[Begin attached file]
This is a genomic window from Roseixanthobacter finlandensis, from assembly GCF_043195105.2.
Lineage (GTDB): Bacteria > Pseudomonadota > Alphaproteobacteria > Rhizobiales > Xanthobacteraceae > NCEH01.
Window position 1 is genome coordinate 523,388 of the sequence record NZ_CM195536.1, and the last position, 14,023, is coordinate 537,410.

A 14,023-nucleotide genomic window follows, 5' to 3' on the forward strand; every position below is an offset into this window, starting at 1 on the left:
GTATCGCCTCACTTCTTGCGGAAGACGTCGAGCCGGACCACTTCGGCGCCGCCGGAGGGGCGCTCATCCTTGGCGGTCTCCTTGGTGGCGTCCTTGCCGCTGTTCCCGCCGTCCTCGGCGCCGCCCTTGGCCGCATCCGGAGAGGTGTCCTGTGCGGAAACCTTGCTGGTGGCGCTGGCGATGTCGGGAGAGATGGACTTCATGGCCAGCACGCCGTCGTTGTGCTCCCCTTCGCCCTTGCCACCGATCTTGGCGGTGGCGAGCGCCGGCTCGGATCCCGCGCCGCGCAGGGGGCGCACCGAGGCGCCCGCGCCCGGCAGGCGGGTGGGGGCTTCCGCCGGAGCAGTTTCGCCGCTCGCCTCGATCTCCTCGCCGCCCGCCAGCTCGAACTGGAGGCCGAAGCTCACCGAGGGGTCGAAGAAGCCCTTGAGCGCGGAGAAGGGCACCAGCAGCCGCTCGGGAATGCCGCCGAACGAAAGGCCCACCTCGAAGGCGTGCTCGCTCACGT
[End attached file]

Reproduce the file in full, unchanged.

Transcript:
This is a genomic window from Roseixanthobacter finlandensis, from assembly GCF_043195105.2.
Lineage (GTDB): Bacteria > Pseudomonadota > Alphaproteobacteria > Rhizobiales > Xanthobacteraceae > NCEH01.
Window position 1 is genome coordinate 523,388 of the sequence record NZ_CM195536.1, and the last position, 14,023, is coordinate 537,410.

A 14,023-nucleotide genomic window follows, 5' to 3' on the forward strand; every position below is an offset into this window, starting at 1 on the left:
GTATCGCCTCACTTCTTGCGGAAGACGTCGAGCCGGACCACTTCGGCGCCGCCGGAGGGGCGCTCATCCTTGGCGGTCTCCTTGGTGGCGTCCTTGCCGCTGTTCCCGCCGTCCTCGGCGCCGCCCTTGGCCGCATCCGGAGAGGTGTCCTGTGCGGAAACCTTGCTGGTGGCGCTGGCGATGTCGGGAGAGATGGACTTCATGGCCAGCACGCCGTCGTTGTGCTCCCCTTCGCCCTTGCCACCGATCTTGGCGGTGGCGAGCGCCGGCTCGGATCCCGCGCCGCGCAGGGGGCGCACCGAGGCGCCCGCGCCCGGCAGGCGGGTGGGGGCTTCCGCCGGAGCAGTTTCGCCGCTCGCCTCGATCTCCTCGCCGCCCGCCAGCTCGAACTGGAGGCCGAAGCTCACCGAGGGGTCGAAGAAGCCCTTGAGCGCGGAGAAGGGCACCAGCAGCCGCTCGGGAATGCCGCCGAACGAAAGGCCCACCTCGAAGGCGTGCTCGCTCACGT